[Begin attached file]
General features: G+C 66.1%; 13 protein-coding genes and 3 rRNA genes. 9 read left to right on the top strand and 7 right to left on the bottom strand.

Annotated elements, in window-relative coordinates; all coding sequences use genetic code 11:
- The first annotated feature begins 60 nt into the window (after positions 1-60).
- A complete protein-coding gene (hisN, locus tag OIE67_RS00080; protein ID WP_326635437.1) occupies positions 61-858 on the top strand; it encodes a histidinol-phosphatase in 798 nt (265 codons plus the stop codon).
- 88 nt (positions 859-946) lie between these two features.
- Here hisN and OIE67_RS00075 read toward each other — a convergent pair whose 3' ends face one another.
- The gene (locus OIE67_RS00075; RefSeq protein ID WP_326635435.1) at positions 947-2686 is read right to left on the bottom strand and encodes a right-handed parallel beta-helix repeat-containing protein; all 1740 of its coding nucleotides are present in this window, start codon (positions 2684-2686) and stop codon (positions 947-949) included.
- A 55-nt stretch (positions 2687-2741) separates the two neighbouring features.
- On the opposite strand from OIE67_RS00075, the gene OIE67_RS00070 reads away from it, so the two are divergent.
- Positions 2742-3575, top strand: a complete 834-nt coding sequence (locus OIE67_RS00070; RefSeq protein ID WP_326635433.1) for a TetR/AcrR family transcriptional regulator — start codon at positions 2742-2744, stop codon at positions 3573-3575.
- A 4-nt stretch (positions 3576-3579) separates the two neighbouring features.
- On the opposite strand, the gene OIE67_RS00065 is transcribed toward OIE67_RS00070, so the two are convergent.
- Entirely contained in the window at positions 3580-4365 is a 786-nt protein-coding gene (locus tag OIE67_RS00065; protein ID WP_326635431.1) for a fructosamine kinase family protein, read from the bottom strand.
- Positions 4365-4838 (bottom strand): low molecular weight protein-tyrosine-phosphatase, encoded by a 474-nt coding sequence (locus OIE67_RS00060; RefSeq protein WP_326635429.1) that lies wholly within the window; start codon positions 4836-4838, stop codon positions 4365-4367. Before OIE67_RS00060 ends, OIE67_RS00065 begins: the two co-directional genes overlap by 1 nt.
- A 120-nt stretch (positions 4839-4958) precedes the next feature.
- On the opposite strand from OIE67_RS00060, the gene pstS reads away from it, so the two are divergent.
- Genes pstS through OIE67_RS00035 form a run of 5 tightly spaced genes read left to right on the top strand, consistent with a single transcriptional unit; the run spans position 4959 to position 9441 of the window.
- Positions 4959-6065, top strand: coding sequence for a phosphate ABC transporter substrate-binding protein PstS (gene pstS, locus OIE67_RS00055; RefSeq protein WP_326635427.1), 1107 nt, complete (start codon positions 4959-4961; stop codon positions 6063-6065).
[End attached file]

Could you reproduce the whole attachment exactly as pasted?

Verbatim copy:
General features: G+C 66.1%; 13 protein-coding genes and 3 rRNA genes. 9 read left to right on the top strand and 7 right to left on the bottom strand.

Annotated elements, in window-relative coordinates; all coding sequences use genetic code 11:
- The first annotated feature begins 60 nt into the window (after positions 1-60).
- A complete protein-coding gene (hisN, locus tag OIE67_RS00080; protein ID WP_326635437.1) occupies positions 61-858 on the top strand; it encodes a histidinol-phosphatase in 798 nt (265 codons plus the stop codon).
- 88 nt (positions 859-946) lie between these two features.
- Here hisN and OIE67_RS00075 read toward each other — a convergent pair whose 3' ends face one another.
- The gene (locus OIE67_RS00075; RefSeq protein ID WP_326635435.1) at positions 947-2686 is read right to left on the bottom strand and encodes a right-handed parallel beta-helix repeat-containing protein; all 1740 of its coding nucleotides are present in this window, start codon (positions 2684-2686) and stop codon (positions 947-949) included.
- A 55-nt stretch (positions 2687-2741) separates the two neighbouring features.
- On the opposite strand from OIE67_RS00075, the gene OIE67_RS00070 reads away from it, so the two are divergent.
- Positions 2742-3575, top strand: a complete 834-nt coding sequence (locus OIE67_RS00070; RefSeq protein ID WP_326635433.1) for a TetR/AcrR family transcriptional regulator — start codon at positions 2742-2744, stop codon at positions 3573-3575.
- A 4-nt stretch (positions 3576-3579) separates the two neighbouring features.
- On the opposite strand, the gene OIE67_RS00065 is transcribed toward OIE67_RS00070, so the two are convergent.
- Entirely contained in the window at positions 3580-4365 is a 786-nt protein-coding gene (locus tag OIE67_RS00065; protein ID WP_326635431.1) for a fructosamine kinase family protein, read from the bottom strand.
- Positions 4365-4838 (bottom strand): low molecular weight protein-tyrosine-phosphatase, encoded by a 474-nt coding sequence (locus OIE67_RS00060; RefSeq protein WP_326635429.1) that lies wholly within the window; start codon positions 4836-4838, stop codon positions 4365-4367. Before OIE67_RS00060 ends, OIE67_RS00065 begins: the two co-directional genes overlap by 1 nt.
- A 120-nt stretch (positions 4839-4958) precedes the next feature.
- On the opposite strand from OIE67_RS00060, the gene pstS reads away from it, so the two are divergent.
- Genes pstS through OIE67_RS00035 form a run of 5 tightly spaced genes read left to right on the top strand, consistent with a single transcriptional unit; the run spans position 4959 to position 9441 of the window.
- Positions 4959-6065, top strand: coding sequence for a phosphate ABC transporter substrate-binding protein PstS (gene pstS, locus OIE67_RS00055; RefSeq protein WP_326635427.1), 1107 nt, complete (start codon positions 4959-4961; stop codon positions 6063-6065).